examined her up close, including at least one specialist in cracking veneers, have detected a phony cover to all that niceness.
Then there’s brains. She was the first winner of the Miss Toronto pageant ever to take her $1,000 prize money, not in cash to launch a modeling career but in university tuition. And she graduated from the University of Toronto with solid marks and a degree in English.
“That education,” she says now, “was the biggest help I had in doing good interviews. All through school I was working weekends as the hostess on After Four, a show that was aimed at the young audience, and I found that the more I absorbed in classes and in read-
ing the more sensible and confident I was about asking politicians and movie stars and so on questions on television. As a matter of fact, I used to think I might have a career in the academic world. Maybe I still will — I applied last year at the U of T to take a master’s in economics or political science, but they want you to work at an MA full time not part time, and I’m not quite ready to give up everything for graduate study.” In private life, she’s married to Bryce Taylor, a tall, handsome all-star quarterback at the University of Toronto, the senior intercollegiate league’s leading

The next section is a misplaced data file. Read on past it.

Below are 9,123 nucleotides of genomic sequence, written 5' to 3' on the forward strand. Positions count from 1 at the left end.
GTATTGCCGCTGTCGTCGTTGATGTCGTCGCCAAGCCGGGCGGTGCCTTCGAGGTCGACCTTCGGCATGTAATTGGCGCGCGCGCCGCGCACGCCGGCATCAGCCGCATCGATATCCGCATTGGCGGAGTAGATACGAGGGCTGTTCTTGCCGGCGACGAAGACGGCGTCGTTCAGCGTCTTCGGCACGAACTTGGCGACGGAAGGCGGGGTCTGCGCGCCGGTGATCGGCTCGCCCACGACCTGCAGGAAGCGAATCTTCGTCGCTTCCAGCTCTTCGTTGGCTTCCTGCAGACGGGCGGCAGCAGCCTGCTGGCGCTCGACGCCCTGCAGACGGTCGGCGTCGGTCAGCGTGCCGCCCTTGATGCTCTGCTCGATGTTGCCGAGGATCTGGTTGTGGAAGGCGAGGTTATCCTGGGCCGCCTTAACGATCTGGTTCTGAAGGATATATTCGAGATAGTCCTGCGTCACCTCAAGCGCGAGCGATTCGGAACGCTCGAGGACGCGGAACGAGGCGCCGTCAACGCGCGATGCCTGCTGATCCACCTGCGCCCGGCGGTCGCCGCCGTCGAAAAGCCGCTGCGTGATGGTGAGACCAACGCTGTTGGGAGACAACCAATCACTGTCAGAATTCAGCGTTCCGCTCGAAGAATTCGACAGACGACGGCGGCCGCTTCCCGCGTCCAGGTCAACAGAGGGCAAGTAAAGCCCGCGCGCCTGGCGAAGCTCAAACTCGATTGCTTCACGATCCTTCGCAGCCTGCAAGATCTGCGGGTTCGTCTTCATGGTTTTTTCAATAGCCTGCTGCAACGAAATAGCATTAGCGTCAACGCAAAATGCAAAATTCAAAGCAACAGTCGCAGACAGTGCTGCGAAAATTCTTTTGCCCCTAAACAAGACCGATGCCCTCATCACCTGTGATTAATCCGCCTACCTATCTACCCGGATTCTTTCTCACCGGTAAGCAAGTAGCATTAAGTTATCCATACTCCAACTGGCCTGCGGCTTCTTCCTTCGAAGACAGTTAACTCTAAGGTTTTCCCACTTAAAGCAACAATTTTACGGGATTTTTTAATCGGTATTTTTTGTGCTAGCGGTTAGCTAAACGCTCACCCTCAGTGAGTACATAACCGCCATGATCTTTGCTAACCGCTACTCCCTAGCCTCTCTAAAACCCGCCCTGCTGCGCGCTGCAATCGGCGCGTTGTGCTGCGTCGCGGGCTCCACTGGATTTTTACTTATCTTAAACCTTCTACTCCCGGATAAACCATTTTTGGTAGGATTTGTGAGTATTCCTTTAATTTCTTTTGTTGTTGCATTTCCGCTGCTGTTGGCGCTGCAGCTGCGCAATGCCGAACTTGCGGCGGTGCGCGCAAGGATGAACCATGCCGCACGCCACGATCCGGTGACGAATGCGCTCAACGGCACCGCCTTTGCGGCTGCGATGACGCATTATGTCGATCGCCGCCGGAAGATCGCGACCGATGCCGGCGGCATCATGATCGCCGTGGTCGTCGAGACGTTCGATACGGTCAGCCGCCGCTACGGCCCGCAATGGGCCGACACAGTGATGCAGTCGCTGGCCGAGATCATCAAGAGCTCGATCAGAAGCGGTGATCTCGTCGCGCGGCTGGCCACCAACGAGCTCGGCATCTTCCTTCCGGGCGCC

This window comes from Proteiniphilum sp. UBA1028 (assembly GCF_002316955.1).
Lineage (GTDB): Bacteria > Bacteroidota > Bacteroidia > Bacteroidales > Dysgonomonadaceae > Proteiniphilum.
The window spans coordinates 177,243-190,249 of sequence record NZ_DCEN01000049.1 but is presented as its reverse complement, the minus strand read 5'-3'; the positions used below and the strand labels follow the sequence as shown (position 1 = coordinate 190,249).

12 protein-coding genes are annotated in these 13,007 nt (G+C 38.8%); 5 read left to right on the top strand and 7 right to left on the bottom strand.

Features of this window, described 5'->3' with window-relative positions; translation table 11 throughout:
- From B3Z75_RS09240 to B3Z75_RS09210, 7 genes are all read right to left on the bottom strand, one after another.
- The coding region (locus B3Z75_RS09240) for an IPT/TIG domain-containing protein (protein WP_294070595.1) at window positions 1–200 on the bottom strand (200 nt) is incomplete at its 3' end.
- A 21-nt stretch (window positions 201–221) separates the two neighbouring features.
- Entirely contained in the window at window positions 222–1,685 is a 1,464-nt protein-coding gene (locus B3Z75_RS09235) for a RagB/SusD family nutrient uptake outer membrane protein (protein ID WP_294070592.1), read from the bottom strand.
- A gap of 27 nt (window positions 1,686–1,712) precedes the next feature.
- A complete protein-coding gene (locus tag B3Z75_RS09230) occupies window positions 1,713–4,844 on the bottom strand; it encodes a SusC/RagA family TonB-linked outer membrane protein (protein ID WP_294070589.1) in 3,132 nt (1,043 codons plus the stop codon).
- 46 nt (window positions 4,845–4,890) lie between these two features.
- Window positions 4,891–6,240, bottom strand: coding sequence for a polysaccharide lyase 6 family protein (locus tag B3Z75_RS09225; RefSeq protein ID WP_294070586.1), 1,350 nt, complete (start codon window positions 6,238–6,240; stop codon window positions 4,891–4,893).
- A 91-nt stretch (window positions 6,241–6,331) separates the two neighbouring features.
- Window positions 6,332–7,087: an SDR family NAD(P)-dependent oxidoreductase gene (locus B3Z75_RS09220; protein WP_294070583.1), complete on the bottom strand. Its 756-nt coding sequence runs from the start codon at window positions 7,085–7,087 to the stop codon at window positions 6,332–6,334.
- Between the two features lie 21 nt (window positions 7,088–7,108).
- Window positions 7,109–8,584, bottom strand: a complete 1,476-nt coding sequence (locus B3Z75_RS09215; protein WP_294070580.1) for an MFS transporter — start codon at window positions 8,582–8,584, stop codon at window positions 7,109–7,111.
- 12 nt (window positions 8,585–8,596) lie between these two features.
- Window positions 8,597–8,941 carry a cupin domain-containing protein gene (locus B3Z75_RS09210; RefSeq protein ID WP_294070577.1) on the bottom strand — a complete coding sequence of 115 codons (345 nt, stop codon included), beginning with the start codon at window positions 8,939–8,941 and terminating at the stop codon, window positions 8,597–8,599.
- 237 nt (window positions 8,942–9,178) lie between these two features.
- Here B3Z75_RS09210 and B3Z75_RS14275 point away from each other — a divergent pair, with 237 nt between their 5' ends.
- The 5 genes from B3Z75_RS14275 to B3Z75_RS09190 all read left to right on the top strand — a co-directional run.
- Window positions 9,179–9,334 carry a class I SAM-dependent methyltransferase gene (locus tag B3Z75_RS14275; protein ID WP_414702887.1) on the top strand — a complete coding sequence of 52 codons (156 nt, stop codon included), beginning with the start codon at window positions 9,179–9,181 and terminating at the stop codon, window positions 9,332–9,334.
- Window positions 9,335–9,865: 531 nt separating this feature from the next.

passer in 1965, who turned down pro football offers in order to devote himself to a surgeon’s career. The Taylors have an 18-month-old son named Christopher (“Unfortunately,” says Carole, “pregnancy was hell for me, very depressing”), and they live comfortably in a pleasant old home, done up as a replica of a Scottish castle gatehouse, in a chic section of west Toronto.
The Taylor marriage started, conventionally enough, in a flash of glamour — one Toronto newspaper described it as “a modern fairy tale come true” — but, Carole says, 10and 12-hour workdays for both parties have long since turned it into a union of rare liberation. “Bryce has always been so committed to work and study himself,” / continued on page 104
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Carole says, “that the last thing he could cope with is a woman waiting at home for him to entertain her.” While Dr. Taylor tends to patients and textbooks, Mrs. Taylor spends evenings working on W5 research, handling her sideline chores as a director of Ontario Place and script reader for a movie production company, and generally hoping the house will look after itself.